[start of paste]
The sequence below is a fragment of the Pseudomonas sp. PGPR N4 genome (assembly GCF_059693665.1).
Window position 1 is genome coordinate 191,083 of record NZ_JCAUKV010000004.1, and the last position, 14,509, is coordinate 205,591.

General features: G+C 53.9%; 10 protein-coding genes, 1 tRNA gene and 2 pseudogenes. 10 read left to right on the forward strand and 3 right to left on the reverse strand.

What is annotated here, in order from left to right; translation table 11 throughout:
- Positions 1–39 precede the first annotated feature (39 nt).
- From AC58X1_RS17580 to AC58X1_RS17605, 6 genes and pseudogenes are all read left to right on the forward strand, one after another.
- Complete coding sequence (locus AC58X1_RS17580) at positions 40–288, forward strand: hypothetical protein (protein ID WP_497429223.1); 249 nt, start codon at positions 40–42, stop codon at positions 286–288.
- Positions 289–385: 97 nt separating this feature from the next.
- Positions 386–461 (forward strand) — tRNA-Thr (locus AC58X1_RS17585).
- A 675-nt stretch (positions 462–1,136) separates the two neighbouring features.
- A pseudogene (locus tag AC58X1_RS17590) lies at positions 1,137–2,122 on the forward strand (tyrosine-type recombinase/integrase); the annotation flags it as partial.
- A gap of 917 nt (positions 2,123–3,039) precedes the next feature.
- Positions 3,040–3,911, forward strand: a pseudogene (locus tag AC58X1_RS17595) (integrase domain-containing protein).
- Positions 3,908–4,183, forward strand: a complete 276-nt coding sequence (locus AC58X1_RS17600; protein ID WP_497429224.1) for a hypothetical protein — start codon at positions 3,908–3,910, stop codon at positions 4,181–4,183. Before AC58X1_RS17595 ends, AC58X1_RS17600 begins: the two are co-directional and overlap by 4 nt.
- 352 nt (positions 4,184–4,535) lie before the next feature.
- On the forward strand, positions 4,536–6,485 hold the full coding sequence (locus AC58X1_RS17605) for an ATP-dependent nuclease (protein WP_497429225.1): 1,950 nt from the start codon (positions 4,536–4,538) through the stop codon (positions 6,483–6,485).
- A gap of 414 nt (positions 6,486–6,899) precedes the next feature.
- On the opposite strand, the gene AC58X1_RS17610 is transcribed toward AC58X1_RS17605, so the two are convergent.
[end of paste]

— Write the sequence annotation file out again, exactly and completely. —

The sequence below is a fragment of the Pseudomonas sp. PGPR N4 genome (assembly GCF_059693665.1).
Window position 1 is genome coordinate 191,083 of record NZ_JCAUKV010000004.1, and the last position, 14,509, is coordinate 205,591.

General features: G+C 53.9%; 10 protein-coding genes, 1 tRNA gene and 2 pseudogenes. 10 read left to right on the forward strand and 3 right to left on the reverse strand.

What is annotated here, in order from left to right; translation table 11 throughout:
- Positions 1–39 precede the first annotated feature (39 nt).
- From AC58X1_RS17580 to AC58X1_RS17605, 6 genes and pseudogenes are all read left to right on the forward strand, one after another.
- Complete coding sequence (locus AC58X1_RS17580) at positions 40–288, forward strand: hypothetical protein (protein ID WP_497429223.1); 249 nt, start codon at positions 40–42, stop codon at positions 286–288.
- Positions 289–385: 97 nt separating this feature from the next.
- Positions 386–461 (forward strand) — tRNA-Thr (locus AC58X1_RS17585).
- A 675-nt stretch (positions 462–1,136) separates the two neighbouring features.
- A pseudogene (locus tag AC58X1_RS17590) lies at positions 1,137–2,122 on the forward strand (tyrosine-type recombinase/integrase); the annotation flags it as partial.
- A gap of 917 nt (positions 2,123–3,039) precedes the next feature.
- Positions 3,040–3,911, forward strand: a pseudogene (locus tag AC58X1_RS17595) (integrase domain-containing protein).
- Positions 3,908–4,183, forward strand: a complete 276-nt coding sequence (locus AC58X1_RS17600; protein ID WP_497429224.1) for a hypothetical protein — start codon at positions 3,908–3,910, stop codon at positions 4,181–4,183. Before AC58X1_RS17595 ends, AC58X1_RS17600 begins: the two are co-directional and overlap by 4 nt.
- 352 nt (positions 4,184–4,535) lie before the next feature.
- On the forward strand, positions 4,536–6,485 hold the full coding sequence (locus AC58X1_RS17605) for an ATP-dependent nuclease (protein WP_497429225.1): 1,950 nt from the start codon (positions 4,536–4,538) through the stop codon (positions 6,483–6,485).
- A gap of 414 nt (positions 6,486–6,899) precedes the next feature.
- On the opposite strand, the gene AC58X1_RS17610 is transcribed toward AC58X1_RS17605, so the two are convergent.